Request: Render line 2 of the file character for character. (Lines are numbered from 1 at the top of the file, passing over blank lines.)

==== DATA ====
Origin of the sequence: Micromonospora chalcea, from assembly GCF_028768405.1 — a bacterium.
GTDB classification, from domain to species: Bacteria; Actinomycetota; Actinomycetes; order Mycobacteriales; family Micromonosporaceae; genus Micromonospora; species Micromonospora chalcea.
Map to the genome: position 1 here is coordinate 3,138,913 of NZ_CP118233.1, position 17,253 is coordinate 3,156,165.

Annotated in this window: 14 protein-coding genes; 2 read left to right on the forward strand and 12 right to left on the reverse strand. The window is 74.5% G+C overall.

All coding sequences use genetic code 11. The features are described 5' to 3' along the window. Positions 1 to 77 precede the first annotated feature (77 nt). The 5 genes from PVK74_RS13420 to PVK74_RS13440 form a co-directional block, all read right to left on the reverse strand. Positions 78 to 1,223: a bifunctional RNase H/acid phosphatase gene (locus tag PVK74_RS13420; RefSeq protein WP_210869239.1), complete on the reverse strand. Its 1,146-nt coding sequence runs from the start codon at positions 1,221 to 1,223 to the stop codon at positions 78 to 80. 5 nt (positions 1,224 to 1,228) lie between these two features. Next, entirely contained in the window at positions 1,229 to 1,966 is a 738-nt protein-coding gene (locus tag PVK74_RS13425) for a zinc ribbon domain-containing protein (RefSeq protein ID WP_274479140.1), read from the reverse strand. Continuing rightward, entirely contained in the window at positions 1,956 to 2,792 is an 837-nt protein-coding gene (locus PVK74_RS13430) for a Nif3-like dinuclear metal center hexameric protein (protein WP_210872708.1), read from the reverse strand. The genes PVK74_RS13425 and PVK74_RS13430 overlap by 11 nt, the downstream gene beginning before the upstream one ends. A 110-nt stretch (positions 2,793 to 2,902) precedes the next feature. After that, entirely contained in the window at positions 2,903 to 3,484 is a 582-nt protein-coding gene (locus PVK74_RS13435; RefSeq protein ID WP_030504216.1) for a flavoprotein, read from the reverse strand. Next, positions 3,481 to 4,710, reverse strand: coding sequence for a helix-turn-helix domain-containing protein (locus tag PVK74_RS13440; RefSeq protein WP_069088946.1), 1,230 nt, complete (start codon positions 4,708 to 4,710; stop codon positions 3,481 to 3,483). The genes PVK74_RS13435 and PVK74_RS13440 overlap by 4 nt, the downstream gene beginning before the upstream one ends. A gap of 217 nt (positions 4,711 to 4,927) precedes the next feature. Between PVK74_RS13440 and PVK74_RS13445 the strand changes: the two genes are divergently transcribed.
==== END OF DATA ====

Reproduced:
GTDB classification, from domain to species: Bacteria; Actinomycetota; Actinomycetes; order Mycobacteriales; family Micromonosporaceae; genus Micromonospora; species Micromonospora chalcea.